The government has said it is “committed to implementing all recommendations” of the Grenfell Inquiry despite MPs voting against Labour’s amendment to the fire safety bill.
Granting the amendment would have implemented the recommendations from phase 1 of the Grenfell Tower Inquiry, which were published in October 2019.
The recommendations called for action on building owners or managers to share information with local fire and rescue services about the design, and the materials of the external walls, to undertake regular inspections of individual flat entrance doors and lifts and share evacuation and fire safety instructions with residents of the building.
At the time, then-housing secretary James Brokenshire promised to implement them “in full” and “without delay”. But Conservative MPs voted against the proposals.
But a government spokesman said: “We are doing everything in our power to implement the phase 1 recommendations of the Grenfell Inquiry in the most practical, proportionate and effective way to ensure such a tragedy can never happen again. Our proposals go further than the inquiry’s recommendations in many ways, such as inspection requirements on equipment, on information for residents and on external walls. We are now seeking the views of those most affected by the inquiry before deciding on our final approach.”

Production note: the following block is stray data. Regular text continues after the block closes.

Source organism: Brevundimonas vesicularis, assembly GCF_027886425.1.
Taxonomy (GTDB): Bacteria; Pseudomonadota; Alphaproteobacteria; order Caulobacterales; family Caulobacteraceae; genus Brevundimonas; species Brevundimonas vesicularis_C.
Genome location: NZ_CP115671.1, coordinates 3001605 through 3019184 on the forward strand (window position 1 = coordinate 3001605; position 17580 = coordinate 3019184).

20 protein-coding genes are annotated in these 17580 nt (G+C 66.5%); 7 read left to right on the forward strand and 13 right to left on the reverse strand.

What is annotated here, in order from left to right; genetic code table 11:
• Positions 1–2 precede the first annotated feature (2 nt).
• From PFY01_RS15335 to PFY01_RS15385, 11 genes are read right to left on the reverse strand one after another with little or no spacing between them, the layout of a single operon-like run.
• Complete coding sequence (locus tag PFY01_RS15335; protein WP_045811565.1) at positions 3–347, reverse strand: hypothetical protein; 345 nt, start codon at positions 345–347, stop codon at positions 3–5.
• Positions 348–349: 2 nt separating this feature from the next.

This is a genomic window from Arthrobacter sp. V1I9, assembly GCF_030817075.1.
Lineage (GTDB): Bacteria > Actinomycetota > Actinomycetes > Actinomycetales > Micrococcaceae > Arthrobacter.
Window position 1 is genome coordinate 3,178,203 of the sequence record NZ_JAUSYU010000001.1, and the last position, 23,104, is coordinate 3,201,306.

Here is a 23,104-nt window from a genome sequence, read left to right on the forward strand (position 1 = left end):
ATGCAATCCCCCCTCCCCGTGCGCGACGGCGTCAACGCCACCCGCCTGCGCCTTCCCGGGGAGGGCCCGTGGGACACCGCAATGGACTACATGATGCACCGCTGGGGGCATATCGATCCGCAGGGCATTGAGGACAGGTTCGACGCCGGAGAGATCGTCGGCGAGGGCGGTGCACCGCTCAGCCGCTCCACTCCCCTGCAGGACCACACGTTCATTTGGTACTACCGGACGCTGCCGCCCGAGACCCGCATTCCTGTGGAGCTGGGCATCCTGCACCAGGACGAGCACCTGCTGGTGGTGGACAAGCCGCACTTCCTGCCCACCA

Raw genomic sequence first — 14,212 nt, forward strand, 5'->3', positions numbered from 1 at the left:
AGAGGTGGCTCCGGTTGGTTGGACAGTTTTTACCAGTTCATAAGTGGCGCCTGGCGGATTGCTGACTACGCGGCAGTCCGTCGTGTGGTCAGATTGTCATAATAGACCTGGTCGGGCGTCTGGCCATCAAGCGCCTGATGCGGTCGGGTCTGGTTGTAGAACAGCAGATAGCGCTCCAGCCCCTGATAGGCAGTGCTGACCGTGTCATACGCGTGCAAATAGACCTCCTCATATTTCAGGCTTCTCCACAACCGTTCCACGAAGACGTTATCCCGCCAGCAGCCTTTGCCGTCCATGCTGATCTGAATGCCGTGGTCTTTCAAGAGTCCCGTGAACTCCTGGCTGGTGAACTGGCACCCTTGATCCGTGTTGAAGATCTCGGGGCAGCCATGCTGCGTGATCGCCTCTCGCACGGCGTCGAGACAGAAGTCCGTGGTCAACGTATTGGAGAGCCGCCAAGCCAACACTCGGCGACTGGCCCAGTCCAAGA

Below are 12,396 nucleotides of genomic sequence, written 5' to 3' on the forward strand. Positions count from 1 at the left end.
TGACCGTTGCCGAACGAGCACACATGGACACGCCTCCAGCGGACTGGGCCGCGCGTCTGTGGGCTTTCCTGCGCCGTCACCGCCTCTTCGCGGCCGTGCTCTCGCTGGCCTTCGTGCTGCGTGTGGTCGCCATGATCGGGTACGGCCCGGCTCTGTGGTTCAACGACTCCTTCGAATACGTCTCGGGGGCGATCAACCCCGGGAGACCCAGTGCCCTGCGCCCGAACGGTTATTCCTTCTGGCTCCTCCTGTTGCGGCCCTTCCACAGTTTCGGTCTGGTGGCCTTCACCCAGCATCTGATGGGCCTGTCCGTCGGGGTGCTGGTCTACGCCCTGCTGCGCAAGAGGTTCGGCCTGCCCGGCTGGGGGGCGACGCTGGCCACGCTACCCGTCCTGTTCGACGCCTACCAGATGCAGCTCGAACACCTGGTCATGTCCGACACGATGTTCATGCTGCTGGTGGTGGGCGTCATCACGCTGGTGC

On BBC Breakfast on 8 September Robert Jenrick, Secretary of State for Housing, said: “Grenfell is an extremely important issue. On the day that the judges published recommendations following the first phase of the Grenfell Inquiry we committed to implementing all recommendations and we have set out to do so.
“At the moment we are actually consulting on the technical details of how to do some of those things. We are halfway through the technical consultation so we can listen to residents of social housing, other buildings and the industry to understand the very best way that we can do that.
“As soon as we finish those consultations we will put into law. The amendment would have legislated for things before we had finished listening to the sector as to the best way to do it, and that would have been irresponsible.”
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